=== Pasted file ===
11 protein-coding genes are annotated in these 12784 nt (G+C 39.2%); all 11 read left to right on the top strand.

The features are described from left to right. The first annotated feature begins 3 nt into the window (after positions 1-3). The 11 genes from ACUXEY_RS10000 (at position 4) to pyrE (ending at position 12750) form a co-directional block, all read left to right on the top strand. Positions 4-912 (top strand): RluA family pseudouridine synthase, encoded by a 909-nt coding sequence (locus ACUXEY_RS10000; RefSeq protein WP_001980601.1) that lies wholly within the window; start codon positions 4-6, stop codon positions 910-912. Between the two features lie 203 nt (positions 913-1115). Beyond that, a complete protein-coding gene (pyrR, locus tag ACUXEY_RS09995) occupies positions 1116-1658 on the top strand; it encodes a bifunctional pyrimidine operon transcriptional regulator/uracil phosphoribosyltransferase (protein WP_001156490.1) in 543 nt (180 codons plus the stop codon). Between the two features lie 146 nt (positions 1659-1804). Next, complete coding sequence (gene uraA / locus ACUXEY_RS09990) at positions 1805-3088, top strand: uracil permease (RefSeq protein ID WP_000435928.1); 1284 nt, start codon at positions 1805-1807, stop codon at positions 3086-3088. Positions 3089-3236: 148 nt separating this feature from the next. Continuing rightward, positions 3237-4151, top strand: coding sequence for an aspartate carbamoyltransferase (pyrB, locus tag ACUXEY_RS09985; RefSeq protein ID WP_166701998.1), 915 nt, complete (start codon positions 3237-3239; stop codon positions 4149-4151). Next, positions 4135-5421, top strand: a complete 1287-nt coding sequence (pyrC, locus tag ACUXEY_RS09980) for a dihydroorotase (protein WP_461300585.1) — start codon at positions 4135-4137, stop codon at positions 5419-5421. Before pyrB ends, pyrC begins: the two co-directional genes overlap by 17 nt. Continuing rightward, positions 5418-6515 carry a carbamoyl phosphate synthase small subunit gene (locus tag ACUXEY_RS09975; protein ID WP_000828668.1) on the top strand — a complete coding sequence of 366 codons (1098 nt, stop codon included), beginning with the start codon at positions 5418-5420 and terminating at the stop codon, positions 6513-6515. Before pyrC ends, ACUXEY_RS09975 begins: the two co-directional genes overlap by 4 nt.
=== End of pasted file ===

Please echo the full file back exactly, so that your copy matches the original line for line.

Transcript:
11 protein-coding genes are annotated in these 12784 nt (G+C 39.2%); all 11 read left to right on the top strand.

The features are described from left to right. The first annotated feature begins 3 nt into the window (after positions 1-3). The 11 genes from ACUXEY_RS10000 (at position 4) to pyrE (ending at position 12750) form a co-directional block, all read left to right on the top strand. Positions 4-912 (top strand): RluA family pseudouridine synthase, encoded by a 909-nt coding sequence (locus ACUXEY_RS10000; RefSeq protein WP_001980601.1) that lies wholly within the window; start codon positions 4-6, stop codon positions 910-912. Between the two features lie 203 nt (positions 913-1115). Beyond that, a complete protein-coding gene (pyrR, locus tag ACUXEY_RS09995) occupies positions 1116-1658 on the top strand; it encodes a bifunctional pyrimidine operon transcriptional regulator/uracil phosphoribosyltransferase (protein WP_001156490.1) in 543 nt (180 codons plus the stop codon). Between the two features lie 146 nt (positions 1659-1804). Next, complete coding sequence (gene uraA / locus ACUXEY_RS09990) at positions 1805-3088, top strand: uracil permease (RefSeq protein ID WP_000435928.1); 1284 nt, start codon at positions 1805-1807, stop codon at positions 3086-3088. Positions 3089-3236: 148 nt separating this feature from the next. Continuing rightward, positions 3237-4151, top strand: coding sequence for an aspartate carbamoyltransferase (pyrB, locus tag ACUXEY_RS09985; RefSeq protein ID WP_166701998.1), 915 nt, complete (start codon positions 3237-3239; stop codon positions 4149-4151). Next, positions 4135-5421, top strand: a complete 1287-nt coding sequence (pyrC, locus tag ACUXEY_RS09980) for a dihydroorotase (protein WP_461300585.1) — start codon at positions 4135-4137, stop codon at positions 5419-5421. Before pyrB ends, pyrC begins: the two co-directional genes overlap by 17 nt. Continuing rightward, positions 5418-6515 carry a carbamoyl phosphate synthase small subunit gene (locus tag ACUXEY_RS09975; protein ID WP_000828668.1) on the top strand — a complete coding sequence of 366 codons (1098 nt, stop codon included), beginning with the start codon at positions 5418-5420 and terminating at the stop codon, positions 6513-6515. Before pyrC ends, ACUXEY_RS09975 begins: the two co-directional genes overlap by 4 nt.